ssutton503

Active member
Hopefully the problem wasn’t/isn’t metal shavings from the plates, themselves. I think you can guess what that might mean.

Had the problem stemmed from the plates, we would have seen the problem on more than cyan and magenta units. We run more black plates than any other color and we never saw the scratches on a black unit.
 

Alois Senefelder

Well-known member
ssutton and alibryan and fellow Lithographers,



99.9% OF Aluminium (Swarf) embedded in the Inkers/Plate Dampeners originate from poorly cut Plates.


Regards, Alois
 

ssutton503

Active member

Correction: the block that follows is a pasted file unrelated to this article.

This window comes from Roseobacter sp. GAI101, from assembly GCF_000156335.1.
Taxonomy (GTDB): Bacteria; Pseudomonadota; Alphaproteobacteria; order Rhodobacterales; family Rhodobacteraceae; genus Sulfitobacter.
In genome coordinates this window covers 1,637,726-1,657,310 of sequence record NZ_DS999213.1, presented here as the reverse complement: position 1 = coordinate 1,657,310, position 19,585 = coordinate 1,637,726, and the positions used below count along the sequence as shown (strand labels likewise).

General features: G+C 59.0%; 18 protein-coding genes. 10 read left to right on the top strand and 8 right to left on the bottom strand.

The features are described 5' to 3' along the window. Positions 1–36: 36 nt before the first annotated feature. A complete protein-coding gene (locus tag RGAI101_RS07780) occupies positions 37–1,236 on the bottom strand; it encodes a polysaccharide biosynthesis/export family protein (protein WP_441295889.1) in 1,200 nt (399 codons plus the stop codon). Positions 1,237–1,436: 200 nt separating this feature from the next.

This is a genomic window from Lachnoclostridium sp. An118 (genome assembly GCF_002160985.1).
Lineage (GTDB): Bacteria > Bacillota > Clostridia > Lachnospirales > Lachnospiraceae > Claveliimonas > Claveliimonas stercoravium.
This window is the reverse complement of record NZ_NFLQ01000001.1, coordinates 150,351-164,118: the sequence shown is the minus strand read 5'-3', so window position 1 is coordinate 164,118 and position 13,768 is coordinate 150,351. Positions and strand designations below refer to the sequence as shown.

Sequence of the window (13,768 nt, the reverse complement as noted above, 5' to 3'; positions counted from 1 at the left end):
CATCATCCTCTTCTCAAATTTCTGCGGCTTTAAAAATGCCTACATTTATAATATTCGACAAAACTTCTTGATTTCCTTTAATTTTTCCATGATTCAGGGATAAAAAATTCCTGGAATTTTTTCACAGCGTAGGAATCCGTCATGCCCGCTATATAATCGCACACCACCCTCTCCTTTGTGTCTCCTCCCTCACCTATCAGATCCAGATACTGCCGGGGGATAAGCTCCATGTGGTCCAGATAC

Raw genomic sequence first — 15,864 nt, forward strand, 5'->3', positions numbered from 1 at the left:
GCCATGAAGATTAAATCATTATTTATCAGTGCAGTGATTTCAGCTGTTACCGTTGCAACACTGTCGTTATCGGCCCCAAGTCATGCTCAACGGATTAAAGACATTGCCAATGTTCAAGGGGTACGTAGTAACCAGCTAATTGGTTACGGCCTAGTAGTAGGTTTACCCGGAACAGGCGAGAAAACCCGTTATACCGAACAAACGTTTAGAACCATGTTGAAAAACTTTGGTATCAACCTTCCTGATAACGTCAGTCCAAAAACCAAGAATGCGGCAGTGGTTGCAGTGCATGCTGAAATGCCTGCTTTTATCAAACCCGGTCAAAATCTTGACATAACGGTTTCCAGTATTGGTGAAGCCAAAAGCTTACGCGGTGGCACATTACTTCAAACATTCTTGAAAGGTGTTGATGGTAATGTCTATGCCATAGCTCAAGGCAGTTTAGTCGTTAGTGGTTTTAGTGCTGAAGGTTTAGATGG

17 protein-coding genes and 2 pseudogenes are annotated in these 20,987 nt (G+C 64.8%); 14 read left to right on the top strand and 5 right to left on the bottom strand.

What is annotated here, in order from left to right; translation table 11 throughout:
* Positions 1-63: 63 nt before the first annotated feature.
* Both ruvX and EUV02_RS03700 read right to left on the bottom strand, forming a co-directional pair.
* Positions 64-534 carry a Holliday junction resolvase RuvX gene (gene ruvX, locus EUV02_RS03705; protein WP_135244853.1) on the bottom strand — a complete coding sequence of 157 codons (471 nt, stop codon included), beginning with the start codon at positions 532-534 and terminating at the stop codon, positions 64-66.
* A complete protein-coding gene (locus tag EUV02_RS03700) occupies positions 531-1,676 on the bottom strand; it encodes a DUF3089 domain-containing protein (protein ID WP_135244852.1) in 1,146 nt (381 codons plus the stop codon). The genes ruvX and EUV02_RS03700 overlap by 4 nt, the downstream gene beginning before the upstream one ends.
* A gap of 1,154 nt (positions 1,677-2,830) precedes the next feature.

ssutton and alibryan and fellow Lithographers,



99.9% OF Aluminium (Swarf) embedded in the Inkers/Plate Dampeners originate from poorly cut Plates.


Regards, Alois

I won't argue your point. I can say that we buy from a reputable plate manufacturer and we remove slip sheets by hand so we would notice if edges felt rough. I can't believe that the anodized layer of the plate came of in hairline, perfectly straight lines. And again, if it were a plate issue, shouldn't we have seen it manifest itself on a black unit? I realize the cyan and magenta inks may have the highest tack and there may be a chemical in those two inks that attacked the plate surface but it still seems more likely to me that the roller contaminate came from a different source.